"The only cats worth anything are the cats who take chances." MonkThe Hitchhiker of Thelonious Monk is constructed of light-weight reinforced plywood held upright by a collapsible prop. A tracking device uses the geo-stationary positioning satellite system to reveal the location of the sculpture on a map in a public web page.. A note on its back requests passers-by to become a Player and transport it one of five places in Manhattan.
Current location of this HitchHikers based on the location data is displayed above.
Clicking on the animated image displays time of the location report.
The black arrow marks its exact location.
"Carry Me Back"
"Games Show NYC" in the Macy Gallery at the Teacher's College of Columbia University
The four destinations are:
Thelonious Sphere Monk Thelonious Sphere Monk (1917-1982) is recognized as one of the most influential figures in the history of jazz. He was one of the architects of bebop and his impact as a composer and pianist has had a profound influence on every genre of music. Monk was born on October 10, 1917 in Rocky Mount, North Carolina, but his parents, Barbara Batts and Thelonious Monk, soon moved the family to New York City. Monk began piano lessons as a young child and by the age of 13 he had won the weekly amateur contest at the Apollo Theater so many times that he was barred from entering. At the age of 19, Monk joined the house band at Minton's Playhouse in Harlem, where along with Charlie Parker, Dizzy Gillespie, and a handful of other players, he developed the style of jazz that came to be known as bebop.
Monk's compositions, among them "Round Midnight," were the canvasses upon which these legendary soloists expressed their musical ideas. In 1947, Monk made his first recordings as a leader for Blue Note. These albums are some of the earliest documents of his unique compositional and improvisational style, both of which employed unusual repetition of phrases, an offbeat use of space, and joyfully dissonant sounds. That same year, he married his longtime love Nellie Smith and they later had two children, Thelonious, Jr. and Barbara (1954-1984). In the decade that followed, Monk played on recordings with Miles Davis, Charlie Parker, and Sonny Rollins and recorded as a leader for Prestige Records and later for Riverside Records. Brilliant Corners and Thelonious Monk with John Coltrane were two of the albums from this period that brought Monk international attention as a pianist and composer. In 1957, the Thelonious Monk Quartet, which included John Coltrane, began a regular gig at the Five Spot. The group's performances were hugely successful and received the highest critical praise. Over the next few years, Monk toured the United States and Europe and made some of his most influential recordings.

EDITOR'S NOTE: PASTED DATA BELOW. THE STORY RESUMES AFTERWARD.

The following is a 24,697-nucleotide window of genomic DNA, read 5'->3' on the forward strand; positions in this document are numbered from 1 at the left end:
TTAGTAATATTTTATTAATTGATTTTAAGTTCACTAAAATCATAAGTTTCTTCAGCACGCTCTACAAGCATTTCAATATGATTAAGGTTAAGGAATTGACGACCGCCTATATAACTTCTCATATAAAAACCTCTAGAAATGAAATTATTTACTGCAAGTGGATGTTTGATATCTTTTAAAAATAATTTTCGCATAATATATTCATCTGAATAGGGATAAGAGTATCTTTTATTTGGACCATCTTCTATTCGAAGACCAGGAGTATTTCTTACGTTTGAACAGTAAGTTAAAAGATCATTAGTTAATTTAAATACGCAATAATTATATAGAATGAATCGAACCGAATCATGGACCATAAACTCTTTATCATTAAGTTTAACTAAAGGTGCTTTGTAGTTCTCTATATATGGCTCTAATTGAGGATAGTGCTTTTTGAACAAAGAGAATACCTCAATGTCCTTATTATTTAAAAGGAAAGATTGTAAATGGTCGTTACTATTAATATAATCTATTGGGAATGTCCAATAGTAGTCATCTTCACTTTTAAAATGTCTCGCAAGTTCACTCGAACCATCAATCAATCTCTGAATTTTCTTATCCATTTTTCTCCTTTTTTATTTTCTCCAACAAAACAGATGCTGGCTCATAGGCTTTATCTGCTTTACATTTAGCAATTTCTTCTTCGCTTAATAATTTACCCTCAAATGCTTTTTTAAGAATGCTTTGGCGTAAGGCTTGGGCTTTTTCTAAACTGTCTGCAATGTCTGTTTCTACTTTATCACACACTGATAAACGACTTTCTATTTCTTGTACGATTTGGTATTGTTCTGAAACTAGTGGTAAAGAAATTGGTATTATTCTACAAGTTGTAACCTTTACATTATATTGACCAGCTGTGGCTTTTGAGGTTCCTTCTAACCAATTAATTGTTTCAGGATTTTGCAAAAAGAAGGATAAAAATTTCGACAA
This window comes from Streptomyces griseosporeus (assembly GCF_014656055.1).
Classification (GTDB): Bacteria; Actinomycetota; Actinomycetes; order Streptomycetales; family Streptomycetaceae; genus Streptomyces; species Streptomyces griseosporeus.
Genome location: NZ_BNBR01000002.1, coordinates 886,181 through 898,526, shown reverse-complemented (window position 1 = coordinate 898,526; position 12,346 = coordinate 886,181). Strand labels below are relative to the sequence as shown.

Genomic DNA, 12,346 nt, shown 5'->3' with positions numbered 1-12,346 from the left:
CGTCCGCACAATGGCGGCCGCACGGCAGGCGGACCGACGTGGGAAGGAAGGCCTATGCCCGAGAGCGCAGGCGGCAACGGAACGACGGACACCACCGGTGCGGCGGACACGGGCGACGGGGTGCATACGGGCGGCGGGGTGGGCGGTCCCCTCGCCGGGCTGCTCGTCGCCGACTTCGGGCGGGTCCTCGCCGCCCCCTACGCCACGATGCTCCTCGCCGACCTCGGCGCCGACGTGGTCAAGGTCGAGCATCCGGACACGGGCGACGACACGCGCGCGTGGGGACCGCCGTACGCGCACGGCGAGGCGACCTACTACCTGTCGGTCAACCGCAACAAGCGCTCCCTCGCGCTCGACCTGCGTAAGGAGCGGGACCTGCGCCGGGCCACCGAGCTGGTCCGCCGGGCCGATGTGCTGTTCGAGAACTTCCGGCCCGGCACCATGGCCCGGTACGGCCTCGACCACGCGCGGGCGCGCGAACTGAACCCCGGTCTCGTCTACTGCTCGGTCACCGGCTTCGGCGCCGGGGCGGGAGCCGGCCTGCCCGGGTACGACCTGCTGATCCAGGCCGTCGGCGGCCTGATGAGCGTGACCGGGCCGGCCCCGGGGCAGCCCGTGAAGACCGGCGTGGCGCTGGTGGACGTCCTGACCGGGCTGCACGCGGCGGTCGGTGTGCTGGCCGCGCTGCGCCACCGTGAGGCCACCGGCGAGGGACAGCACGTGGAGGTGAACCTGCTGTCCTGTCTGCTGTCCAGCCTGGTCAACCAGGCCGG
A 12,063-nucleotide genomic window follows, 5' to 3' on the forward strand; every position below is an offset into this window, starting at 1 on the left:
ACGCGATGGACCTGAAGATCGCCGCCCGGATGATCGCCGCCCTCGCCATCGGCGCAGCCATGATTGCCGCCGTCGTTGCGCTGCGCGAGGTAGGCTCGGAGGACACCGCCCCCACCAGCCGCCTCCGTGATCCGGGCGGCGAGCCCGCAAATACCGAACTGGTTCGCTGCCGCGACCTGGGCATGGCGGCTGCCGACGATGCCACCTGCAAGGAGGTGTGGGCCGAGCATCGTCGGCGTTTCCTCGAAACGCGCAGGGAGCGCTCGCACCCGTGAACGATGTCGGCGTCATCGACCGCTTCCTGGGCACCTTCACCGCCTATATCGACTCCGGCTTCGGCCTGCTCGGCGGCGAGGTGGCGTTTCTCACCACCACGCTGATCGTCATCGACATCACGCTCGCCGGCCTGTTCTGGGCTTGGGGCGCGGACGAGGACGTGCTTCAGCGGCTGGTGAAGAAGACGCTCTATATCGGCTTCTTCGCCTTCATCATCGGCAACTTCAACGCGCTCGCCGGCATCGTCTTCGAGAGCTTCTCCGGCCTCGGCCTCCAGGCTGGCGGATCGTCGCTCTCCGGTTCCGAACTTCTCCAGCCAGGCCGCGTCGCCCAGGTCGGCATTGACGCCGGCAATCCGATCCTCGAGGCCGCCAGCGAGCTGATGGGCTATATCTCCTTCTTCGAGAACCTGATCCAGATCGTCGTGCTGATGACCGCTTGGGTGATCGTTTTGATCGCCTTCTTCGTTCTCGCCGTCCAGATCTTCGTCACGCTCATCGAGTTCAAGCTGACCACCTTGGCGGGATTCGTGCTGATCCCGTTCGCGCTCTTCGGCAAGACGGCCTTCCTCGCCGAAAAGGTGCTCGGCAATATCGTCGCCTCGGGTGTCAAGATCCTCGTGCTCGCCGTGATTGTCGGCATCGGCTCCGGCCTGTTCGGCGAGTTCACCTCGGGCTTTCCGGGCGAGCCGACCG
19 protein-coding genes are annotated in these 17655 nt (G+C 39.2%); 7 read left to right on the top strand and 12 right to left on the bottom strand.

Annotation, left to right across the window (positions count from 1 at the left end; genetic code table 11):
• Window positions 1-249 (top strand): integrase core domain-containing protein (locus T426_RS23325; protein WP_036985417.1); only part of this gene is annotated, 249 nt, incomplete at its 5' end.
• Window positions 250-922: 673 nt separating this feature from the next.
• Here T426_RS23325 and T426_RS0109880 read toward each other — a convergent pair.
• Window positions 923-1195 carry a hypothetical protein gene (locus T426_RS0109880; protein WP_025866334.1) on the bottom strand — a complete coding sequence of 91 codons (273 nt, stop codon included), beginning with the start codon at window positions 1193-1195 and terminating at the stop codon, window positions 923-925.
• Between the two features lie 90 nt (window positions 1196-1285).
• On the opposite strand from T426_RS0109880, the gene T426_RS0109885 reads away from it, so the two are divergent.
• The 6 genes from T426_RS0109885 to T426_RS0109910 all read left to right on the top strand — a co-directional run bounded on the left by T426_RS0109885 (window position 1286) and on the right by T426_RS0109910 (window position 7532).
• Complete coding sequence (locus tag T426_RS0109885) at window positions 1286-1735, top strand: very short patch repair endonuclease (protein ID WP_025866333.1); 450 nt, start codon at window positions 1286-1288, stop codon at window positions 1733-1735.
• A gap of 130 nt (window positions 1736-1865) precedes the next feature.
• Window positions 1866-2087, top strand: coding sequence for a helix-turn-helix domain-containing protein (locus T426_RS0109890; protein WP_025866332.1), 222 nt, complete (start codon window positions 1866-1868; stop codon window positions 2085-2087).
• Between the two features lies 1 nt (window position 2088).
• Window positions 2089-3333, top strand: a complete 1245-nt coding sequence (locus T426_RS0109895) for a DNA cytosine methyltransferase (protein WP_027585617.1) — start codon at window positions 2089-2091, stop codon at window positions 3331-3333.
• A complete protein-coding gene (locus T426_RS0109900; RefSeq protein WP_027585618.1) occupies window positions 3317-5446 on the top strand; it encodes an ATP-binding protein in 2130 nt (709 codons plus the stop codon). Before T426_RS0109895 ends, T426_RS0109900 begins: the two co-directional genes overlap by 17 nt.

In 1964, Monk appeared on the cover of Time magazine, an honor that has been bestowed on only three other jazz musicians. By this time, Monk was a favorite at jazz festivals around the world, where he performed with his quartet, which included longtime associate Charlie Rouse. In the early '70s, he discontinued touring and recording and appeared only on rare occasions at Lincoln Center, Carnegie Hall, and the Newport Jazz Festival. Thelonious Sphere Monk passed away on February 17, 1982. His more than 70 compositions are classics that continue to inspire artists in all genres of music. During his lifetime, Monk received numerous awards and he continues to be honored posthumously. The Smithsonian Institution has immortalized Monk's work with an archive of his music. In addition, the U.S. Postal Service issued a stamp in his honor. A feature documentary on Monk's life, Straight, No Chaser, was released to critical acclaim.
The Thelonious Monk Institute of Jazz was founded to honor Monk by preserving the music to which he dedicated his life. Monk's integrity, originality, and unique approach set a standard that is a shining example for all who strive for musical excellence.
The above biographical sketch is from the Thelonious Monk Institute of Jazz.
The definitive biography of Monk: Thelonious Monk: the Life and Times of an American Original by Robin D. G. . Kelly
Mid March, 2011: Lenni, Saul and Thelonious appear on earth, open up email accounts and create Facebook pages for themselves.
April 12 - Thelonious has 78 "friends." Lenni has 113. Saul: 88. They are frequently harassed by Facebook robots who suspect something fishy is going on.
April 22 - Thelonious, Saul and Lenni reveal their true nature on Facebook.
May 11 - Lost contact with our tracking service. Stuck off the highway in some kind of truck parking lot. Only Lenni's battery has juice.
May 13 - Monk says, "Noo Yawk!! I can smell it. Home. Mr. Sousanis, the Detroit Greek, pulled all of us out of our box"..... charged their locators and set them up to enjoy a beautiful Spring day here on the campus of Columbia U.. "Maybe tomorrow I'll get midtown and begin my adventure.
Nick Sousanis, curator of Game Show NYC, Hitchhikers of Saul Steinberg, Thelonious Monk
Monk and friends head downtown in style courtesy of Adam Bush.
Thelonious on his block.
May 16 - Oh, oh! After spending the night at an address at 227th St. and Lowerre Pl. in the northern suburb Edenwald, Monk's geo-locator was taken early the next morning to a dump in in Hunts Point- Longwood.
The orange balloons indicate the possible resting place of Monk's geo-locator. The painting itself is probably in some guy's basement where he can admire it in solitude.
Copyright © 2011 Jim Pallas